Museum of Prehistoric Fira
Remarkable finds from the Minoan city of Akrotiri.
A visit to the local museum is always a good way to get a glimpse of Greek history and nowhere is this more true than at the Museum of Prehistoric Fira on the Greek holiday island of Santorini.
This remarkable museum displays a very large number of ancient artefacts from excavation sites across Santorini, most notably from the fabulous Minoan city site at Akrotiri.
The lost city of Akrotiri is Santorini's very own Pompeii, a bustling and busy Minoan centre that was buried beneath tons of volcanic ash and left undisturbed since 1500BC.
The excavation site has recently been reopened. It remained closed to the public for many years following the dramatic collapse of a huge roof built to cover and protect the ruins.
Now visitors can once again walk the ancient streets, dally in the former city squares and peer at the buildings and houses preserved in pumice for generations.
Preserved in the mountain of ash were many ancient items, from everyday domestic articles to precious jewels and ritual objects, and many of them can now be seen in the Museum of Prehistoric Fira.
It's located in the holiday resort of Fira that sits high on the edge of the Santorini caldera rim and it was built on the site of the old Ypapanti church which itself was destroyed in an earthquake in 1956.
The displays cover the island's history from the Late Neolithic to the Late Cycladic I periods includes the lifespan on Akrotiri which was founded in 3300 BC and flourished as a maritime trading port during the mature Late Cycladic I period in 1800 BC.
The museum collections are displayed chronologically, and take in ceramics, sculptures, jewellery, wall paintings, and several ritual objects as well as quantities of Neolithic pottery, from ancient amphorae to Early Cycladic marble figurines.
But this is no run-of-the-mill museum, not only because it features finds from one of the most important centres of the ancient Mediterranean world but also because, buried in pumice for centuries, many of the museum's objects are in pristine condition.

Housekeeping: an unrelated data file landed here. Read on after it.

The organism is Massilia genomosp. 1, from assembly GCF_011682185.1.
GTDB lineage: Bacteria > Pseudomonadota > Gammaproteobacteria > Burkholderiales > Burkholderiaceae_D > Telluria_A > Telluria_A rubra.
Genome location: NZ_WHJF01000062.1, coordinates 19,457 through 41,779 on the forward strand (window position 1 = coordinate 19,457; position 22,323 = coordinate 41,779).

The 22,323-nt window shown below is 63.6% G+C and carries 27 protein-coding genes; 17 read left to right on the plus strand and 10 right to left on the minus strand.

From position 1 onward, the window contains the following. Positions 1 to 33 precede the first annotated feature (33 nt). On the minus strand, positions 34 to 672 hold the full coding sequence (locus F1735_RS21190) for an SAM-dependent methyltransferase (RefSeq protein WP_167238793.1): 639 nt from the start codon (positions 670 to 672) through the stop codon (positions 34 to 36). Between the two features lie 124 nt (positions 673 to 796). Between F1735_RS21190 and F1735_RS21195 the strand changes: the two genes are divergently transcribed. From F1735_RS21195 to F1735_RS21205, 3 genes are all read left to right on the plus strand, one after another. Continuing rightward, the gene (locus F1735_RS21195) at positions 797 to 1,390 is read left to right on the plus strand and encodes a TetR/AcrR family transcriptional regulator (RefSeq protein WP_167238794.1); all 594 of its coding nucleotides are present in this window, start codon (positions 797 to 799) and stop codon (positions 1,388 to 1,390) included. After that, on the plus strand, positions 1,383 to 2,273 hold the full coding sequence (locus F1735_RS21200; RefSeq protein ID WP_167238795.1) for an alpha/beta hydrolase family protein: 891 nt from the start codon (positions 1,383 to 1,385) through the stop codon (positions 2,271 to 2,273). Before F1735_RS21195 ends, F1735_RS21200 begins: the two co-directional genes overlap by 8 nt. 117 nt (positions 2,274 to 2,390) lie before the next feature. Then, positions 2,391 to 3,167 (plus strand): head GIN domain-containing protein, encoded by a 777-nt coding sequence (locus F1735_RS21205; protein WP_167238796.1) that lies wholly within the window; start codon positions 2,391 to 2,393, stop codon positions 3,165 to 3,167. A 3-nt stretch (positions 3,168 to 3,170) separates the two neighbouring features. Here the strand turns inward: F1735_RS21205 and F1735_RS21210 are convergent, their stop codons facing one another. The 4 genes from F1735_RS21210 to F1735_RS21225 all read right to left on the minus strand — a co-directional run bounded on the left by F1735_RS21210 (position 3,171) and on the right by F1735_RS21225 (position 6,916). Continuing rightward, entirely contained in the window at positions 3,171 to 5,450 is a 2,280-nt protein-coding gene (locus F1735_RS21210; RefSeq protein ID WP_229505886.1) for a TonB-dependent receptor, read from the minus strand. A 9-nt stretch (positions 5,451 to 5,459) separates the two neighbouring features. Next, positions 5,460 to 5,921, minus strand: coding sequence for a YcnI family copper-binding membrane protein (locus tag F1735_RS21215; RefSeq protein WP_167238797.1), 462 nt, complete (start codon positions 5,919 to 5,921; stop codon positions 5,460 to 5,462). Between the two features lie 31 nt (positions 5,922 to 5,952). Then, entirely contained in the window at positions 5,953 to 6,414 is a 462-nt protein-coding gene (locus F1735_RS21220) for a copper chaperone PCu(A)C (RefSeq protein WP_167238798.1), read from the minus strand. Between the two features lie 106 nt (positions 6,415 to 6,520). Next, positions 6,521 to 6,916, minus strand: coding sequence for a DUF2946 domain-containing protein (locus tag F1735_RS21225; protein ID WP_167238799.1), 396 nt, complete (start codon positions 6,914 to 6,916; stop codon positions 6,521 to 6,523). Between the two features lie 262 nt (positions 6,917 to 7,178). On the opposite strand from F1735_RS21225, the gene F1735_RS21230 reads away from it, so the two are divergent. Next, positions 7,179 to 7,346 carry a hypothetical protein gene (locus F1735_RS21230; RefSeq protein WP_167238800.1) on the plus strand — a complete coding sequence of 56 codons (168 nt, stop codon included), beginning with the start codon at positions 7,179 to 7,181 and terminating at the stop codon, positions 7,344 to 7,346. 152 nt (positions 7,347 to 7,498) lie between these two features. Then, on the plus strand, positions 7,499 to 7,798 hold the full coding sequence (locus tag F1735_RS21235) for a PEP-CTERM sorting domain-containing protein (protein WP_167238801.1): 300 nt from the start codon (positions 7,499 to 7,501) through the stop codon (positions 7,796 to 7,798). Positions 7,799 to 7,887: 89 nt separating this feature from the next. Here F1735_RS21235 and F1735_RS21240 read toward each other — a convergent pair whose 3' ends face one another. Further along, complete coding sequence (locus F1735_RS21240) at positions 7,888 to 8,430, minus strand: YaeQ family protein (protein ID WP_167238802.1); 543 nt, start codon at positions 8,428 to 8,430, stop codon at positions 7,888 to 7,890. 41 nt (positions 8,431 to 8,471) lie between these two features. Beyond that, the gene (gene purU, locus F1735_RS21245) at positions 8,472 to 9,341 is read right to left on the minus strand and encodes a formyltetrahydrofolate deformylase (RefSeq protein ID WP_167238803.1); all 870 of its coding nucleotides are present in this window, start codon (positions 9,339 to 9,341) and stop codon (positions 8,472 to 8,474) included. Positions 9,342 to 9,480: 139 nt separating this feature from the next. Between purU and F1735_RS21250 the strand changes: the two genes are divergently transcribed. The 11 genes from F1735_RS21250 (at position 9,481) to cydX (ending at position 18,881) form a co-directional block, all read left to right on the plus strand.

Most impressive of all are the wall paintings that survived the volcanic eruption and give us a glimpse into the life and times of these ancient people.
The fresco painting of the blue monkeys stands out as a masterpiece of design. The wall painting marries a delicacy in drawing with a freedom of movement that captures the playful character of the subject matter.
Many of the pots and jugs on display echo the delicately drawn motifs of the wall paintings while the gold ibex, discovered in mint condition as recently as 1999 is one of the few items of wealth left behind when the Minoans took flight from the volcanic eruption.
There are around 500 exhibits on permanent display in the museum covering research into finds on Santorini as well at the geology and history of the island.
But it's not just the artistic stuff that captures the imagination of the visitor. ordinary, but beautiful household items have been excavated from Ancient Akrotiri and the collection includes plant fossils; Early Cycladic marble figurines; Middle Cycladic bird jugs decorated with swallows; plaster casts of furniture, tools and weapons as well as scores of clay vases.
It' is a good idea to combine a visit to the Museum of Prehistoric Thira with a tour of the archaeological site at Ancient Akrotiri in order to capture the full experience of this extraordinary place.